Too good to go down? It’s a phrase that, historically, West Ham fans do not put much stock in.
Still, there seems little doubt that the talent at David Moyes’s disposal is far superior to that of his relegation fight rivals — so where is it all going wrong?
Moyes has tinkered constantly in search of a winning formula within a squad advanced by eight new summer arrivals but, so far this term, playing football in reverse.
The chief failings have been collective: a lack of identity, structure, resilience or craft in West Ham’s play — but almost no individual unit within Moyes’s side is functioning at the level required either.
Ahead of Saturday’s crucial meeting with relegation rivals Everton, we look at Moyes’s muddle…
The typical back-handed compliment for a struggling side is that their goalkeeper has been arguably the most consistent performer. Save a dip just before the World Cup, Lukasz Fabianski has maintained his high standards despite his advancing years, leaving Alphonse Areola — maybe the best No2 in the division — assigned to a cup role. Not a problem position, but the exception on that front.
Moyes has five of them, but injuries have still left the Hammers down to the bare bones at times and the ideal first-choice pair of Nayef Aguerd and Kurt Zouma are yet to start a game together. Craig Dawson has served the club brilliantly but now wants out and could join Wolves before the end of the month.
Thilo Kehrer has proven highly error-prone since signing from Paris Saint-Germain, while 34-year-old Angelo Ogbonna’s pace is too easily exposed unless playing in a back-three. Just six months after signing two centre-backs — and selling Issa Diop to Fulham — Moyes may be forced into the market again.
With Vladimir Coufal and Aaron Cresswell both on the wane, Moyes has been aware of the need to upgrade for some time but has so far failed to do so.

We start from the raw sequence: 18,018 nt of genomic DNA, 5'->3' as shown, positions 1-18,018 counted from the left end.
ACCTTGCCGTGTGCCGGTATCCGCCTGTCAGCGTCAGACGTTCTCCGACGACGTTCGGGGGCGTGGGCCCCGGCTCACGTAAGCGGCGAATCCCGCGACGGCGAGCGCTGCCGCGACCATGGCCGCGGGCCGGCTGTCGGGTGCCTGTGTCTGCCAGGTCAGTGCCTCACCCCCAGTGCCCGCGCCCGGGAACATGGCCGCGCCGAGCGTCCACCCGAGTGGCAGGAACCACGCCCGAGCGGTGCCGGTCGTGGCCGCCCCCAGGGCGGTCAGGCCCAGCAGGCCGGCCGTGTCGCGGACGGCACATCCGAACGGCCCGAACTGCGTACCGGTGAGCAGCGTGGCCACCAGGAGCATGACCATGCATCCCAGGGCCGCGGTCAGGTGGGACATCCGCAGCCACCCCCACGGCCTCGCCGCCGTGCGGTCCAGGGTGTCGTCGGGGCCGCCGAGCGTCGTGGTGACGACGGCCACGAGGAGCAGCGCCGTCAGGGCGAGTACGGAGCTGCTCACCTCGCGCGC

Kehrer’s versatility has often seen him deployed at right-back, but with only marginally more success than at centre-half. On the left, Emerson does not seem trusted to play in a back-four. Academy graduate Ben Johnson, capable of playing on either flank, has had niggling injury problems but is loved by fans and has been underused of late.
Declan Rice remains West Ham’s standout player, even if not quite at his best since the World Cup, but Moyes is paying the price for failing to sign genuine competition this summer. Tomas Soucek is having a torrid season but has still been called on to start all but one league game, with Flynn Downes clearly not yet up to the level.
Getting the best from Lucas Paqueta feels like the key to fixing the Hammers’ creative woes, and his move to a deeper role has seen the Brazilian more involved, but early signs of a promising relationship with Gianluca Scamacca have faded. Manuel Lanzini is rarely seen.
Jarrod Bowen was one of the division’s best last season, but his form has fallen off a cliff. Pablo Fornals and Said Benrahma have both been better, but it has been a case of one or the other in the League since late August.
The former is surely worth a try at No10, while Moyes cannot afford the luxury of using Benrahma as an impact substitute when his starters look so flat. Maxwell Cornet is no nearer a return after a calf problem that has frustrated the club’s medical staff.
Scamacca has shown flashes of his quality but is yet to deliver consistently, scoring just three league goals, though several minor injuries have played their part.
Michail Antonio is frustrated at sliding down the pecking order but has had plenty of opportunity in both league and cup competitions without staking a convincing claim to a shirt Scamacca has hardly made his own. Not the only position where reinforcements are being sought just one window after a marquee signing was made.